Q: When I’m finished with the race will there be something edible in the end?
A: The race finishes at a beer garden. There will be food, drinks and beer all available for purchase. The award ceremony will be held at this beer garden – so bring some $$$ and hang out after the race.
Q: You have a couple of “races within the race” – tell us about them.
A: Yes – thanks for reminding me. This is another thing that makes this race so special. We have a King and Queen of the mountain stage that starts off the race. The race basically starts up a “small hill” — it is New Jersey after all 🙂 For this part of the race you don’t need to stay with your team. The first man and woman to the top win the king and queen of the mountain award. So basically you have a short (ish) mountain trail race within the Jersey Inferno. At the top you need to rejoin with the rest of your team and you’ll stay together from there on.
The second one is “Blazing Saddles.” This is a stretch of mountain biking where we clock the entire team. The fastest team down this part of the biking course wins the blazing saddles award.
So by signing up for the Jersey Inferno not only do you get a full adventure race, but also a mini trail running race and a mini mountain bike race.
Q: Do you have any tips or tricks we should know about?
A: To use the words of Race Director extraordinaire, Rodney Villella – “Sometimes slower is faster.” Study the map and plan your route. You will have access to the maps 2h before the race start. That gives you a long time to plan your strategy and route. Also – don’t expect to get all information up front. As racers from last year know, additional information might be handed to you during the race.
Q: How would you recommend to train for this race?
A: Well – frankly it’s a little late to start training now. You only have two weeks left but if you could throw in a hill session on foot this week – I think you will find it beneficial.
Q: Let’s say you are a team captain for a team that has never done this before. How would you approach this race?
A: The first thing I would do is having everyone memorizing the following “This is doable – I can do more than I think.” Use that phrase during the race. A few other thoughts:
1) Identify your team’s strengths and weaknesses in terms of running, mountain biking and kayaking. Remember – you are never faster than your slowest person – so he/she will be determine what you are good and bad at.
2) Can we do the rappel or is anyone afraid of heights? The rappel is often easy points so I would really try to go for it. If a team member is afraid of heights – see if you can do something to work with him/her to make it possible. You will have an awesome race even if you don’t do the rappel, but doing it will probably make it even more awesome.
3) Only go for the mandatory points in the disciplines your team is weaker in.
4) Approximate how much extra time and energy it is to take an optional point in your strong discipline. If one wouldn’t cost you that much extra and is close to the route you have chosen to go anyway – go for it. There are many teams that just try to take the mandatory points, if you can just take a couple of optionals you can beat many teams right there.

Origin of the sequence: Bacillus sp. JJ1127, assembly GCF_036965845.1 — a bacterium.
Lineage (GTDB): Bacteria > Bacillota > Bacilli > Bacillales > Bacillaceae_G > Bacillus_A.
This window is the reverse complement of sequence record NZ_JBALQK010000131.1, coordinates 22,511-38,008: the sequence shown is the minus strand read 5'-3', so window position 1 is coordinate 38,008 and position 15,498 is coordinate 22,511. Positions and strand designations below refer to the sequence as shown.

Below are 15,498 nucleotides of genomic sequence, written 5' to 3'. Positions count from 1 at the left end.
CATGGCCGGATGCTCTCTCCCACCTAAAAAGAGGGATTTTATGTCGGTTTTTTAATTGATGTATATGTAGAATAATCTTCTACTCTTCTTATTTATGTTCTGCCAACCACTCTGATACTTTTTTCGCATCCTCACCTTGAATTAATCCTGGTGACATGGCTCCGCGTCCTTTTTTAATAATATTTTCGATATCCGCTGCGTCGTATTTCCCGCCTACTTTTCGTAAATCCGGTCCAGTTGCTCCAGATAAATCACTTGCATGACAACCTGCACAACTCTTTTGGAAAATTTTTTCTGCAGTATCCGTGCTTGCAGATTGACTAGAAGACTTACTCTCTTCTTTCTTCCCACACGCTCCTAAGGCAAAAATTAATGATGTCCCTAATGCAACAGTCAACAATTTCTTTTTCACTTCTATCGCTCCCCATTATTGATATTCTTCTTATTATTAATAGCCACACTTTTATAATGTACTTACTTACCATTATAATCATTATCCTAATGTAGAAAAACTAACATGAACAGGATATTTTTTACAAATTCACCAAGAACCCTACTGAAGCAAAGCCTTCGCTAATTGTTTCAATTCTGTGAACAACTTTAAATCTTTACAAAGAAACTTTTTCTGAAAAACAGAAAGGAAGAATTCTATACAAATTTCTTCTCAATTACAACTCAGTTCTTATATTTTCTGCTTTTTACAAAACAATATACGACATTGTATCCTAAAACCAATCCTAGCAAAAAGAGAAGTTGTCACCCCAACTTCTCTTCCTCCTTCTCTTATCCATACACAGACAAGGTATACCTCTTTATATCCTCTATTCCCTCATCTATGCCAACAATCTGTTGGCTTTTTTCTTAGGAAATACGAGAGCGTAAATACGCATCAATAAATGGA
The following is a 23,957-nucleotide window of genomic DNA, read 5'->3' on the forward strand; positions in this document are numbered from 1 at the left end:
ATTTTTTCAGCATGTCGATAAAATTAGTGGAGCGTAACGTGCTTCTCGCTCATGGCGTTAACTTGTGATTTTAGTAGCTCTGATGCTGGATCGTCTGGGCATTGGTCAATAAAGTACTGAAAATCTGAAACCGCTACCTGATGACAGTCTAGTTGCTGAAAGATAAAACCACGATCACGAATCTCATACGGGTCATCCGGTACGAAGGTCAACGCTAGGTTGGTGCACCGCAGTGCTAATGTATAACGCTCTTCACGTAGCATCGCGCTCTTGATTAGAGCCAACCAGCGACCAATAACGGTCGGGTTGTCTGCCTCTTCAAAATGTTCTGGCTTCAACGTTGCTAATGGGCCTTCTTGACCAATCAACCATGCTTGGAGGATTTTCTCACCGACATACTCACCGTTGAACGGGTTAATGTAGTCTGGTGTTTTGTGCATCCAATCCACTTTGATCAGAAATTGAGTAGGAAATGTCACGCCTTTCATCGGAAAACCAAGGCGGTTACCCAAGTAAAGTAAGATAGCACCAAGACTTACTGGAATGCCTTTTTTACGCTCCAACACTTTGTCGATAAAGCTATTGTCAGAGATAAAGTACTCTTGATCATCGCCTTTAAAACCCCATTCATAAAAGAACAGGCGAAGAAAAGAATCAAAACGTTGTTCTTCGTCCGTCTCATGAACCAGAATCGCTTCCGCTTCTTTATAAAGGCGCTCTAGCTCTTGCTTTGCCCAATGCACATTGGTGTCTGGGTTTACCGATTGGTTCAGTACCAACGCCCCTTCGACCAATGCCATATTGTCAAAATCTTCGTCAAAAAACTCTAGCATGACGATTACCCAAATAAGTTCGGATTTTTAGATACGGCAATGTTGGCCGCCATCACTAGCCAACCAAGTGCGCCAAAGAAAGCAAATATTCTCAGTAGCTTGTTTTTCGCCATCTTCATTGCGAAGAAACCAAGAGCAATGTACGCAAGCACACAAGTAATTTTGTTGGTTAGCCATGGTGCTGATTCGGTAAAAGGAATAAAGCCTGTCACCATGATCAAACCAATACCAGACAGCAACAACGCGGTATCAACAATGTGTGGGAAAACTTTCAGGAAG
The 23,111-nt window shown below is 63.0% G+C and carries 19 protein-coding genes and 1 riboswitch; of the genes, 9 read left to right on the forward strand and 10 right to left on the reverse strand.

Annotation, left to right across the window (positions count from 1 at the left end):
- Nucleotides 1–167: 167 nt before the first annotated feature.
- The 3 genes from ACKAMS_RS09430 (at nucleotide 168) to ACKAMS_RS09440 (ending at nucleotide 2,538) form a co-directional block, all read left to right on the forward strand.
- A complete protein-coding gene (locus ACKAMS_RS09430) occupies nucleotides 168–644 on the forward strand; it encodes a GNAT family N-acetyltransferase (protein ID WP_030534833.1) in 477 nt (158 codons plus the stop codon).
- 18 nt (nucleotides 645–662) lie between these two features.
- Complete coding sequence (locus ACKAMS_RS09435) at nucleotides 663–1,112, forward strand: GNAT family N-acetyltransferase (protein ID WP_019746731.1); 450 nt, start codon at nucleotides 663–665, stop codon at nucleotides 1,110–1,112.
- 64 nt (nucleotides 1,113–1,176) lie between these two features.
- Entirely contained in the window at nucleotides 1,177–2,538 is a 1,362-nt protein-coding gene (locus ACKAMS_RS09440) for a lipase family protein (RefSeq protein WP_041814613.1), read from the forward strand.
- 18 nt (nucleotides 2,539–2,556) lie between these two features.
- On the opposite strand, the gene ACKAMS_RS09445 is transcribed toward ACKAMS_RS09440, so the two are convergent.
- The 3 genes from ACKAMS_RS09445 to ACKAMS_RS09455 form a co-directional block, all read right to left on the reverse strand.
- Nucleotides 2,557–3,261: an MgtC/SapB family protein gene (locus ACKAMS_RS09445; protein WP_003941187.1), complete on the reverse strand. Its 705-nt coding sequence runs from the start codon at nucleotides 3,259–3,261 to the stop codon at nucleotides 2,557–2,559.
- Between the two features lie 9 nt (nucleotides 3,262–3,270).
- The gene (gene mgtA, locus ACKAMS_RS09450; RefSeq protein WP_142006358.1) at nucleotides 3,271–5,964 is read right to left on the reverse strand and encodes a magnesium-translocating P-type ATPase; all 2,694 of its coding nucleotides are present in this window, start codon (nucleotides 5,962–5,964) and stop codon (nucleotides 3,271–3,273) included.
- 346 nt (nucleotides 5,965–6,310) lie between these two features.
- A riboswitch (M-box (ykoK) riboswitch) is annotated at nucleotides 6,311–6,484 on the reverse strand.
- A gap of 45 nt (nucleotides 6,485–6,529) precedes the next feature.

5) Help each other! I can not emphasize this enough. I see so many team where one person is super strong and has trained a lot, while the other teammates are dying out there. It’s the responsibility for the fitter one to help the slower one. Carry their back pack, help them push their bikes or take out food and feed them. You are a team and together you can do so much more. Also consider over all race strategy. For example – is it beneficial for you to try to go for the “King of the Mountain” or should you stay back helping a slower teammate – knowing that you can’t continue on course until the whole team is up the mountain. Talk about these things before hand so you don’t have to discuss this on race day.
If you can do these things, you will have a fantastic race even if you never done this before.
Q: Do you have any last minute suggestions to racers to make this extra awesome?
A: Don’t start too fast. You will be out there for 10h. I have seen many racers comparing this to obstacle races and they start very fast. They usually look good for 3-6h but unfortunately they often don’t have enough energy for the last half of the race and they drop far down in the field, or in some cases don’t finish at all.
Its good to remember that sometimes there are no easy routes. If you are finding yourself deep in a swap or bush-wacking up a mountain – it’s all part of the game and just try to enjoy that everyone has to do it. That is why it is called “Adventure Racing” – It’s a true adventure.

10 Questions with Alan Young – Race Director for Fools Rogaine

fools_banner  On Saturday, April 5th NYARA is putting on the Fool’s Rogaine in Wawayanda State Park.   It’s not the biggest or most serious race of the year, but instead a race where both beginners    and experts will be challenged. Race director Alan Young is known to always add special  elements (or tricks) that will surprise even the most experienced adventure racers while the  course by itself is easy enough that you can still enjoy it even if it is your first adventure race.  We sat down with Alan and asked him a couple of questions about this years race.

1) How many tricks are you planning into this years course ?

TRICKS! How dare you insinuate that I deploy tricks into my race, I prefer to call them the will of the FOOL. There will be at least one or maybe two or three…….

2) Do you have any specific gear suggestions for this years race ?

Besides good footwear, compass, whistle, map bag and a pack to carry food and water for 6 hours a large bribe for the officials will secure your first place finish!!

If the weather is to be wet, then bring some rain gear.

3) Do I really need a MTB, or can I do the whole thing on foot ?

Nope. Bikes are an option and are not required.

Due to the elevation and amount of snow we have had, this years race MAYBE a foot race only. We will make a call the week of the race to see if the trail conditions have improved for the use of bikes.

4) How strong navigation skills do I need to finish this race ?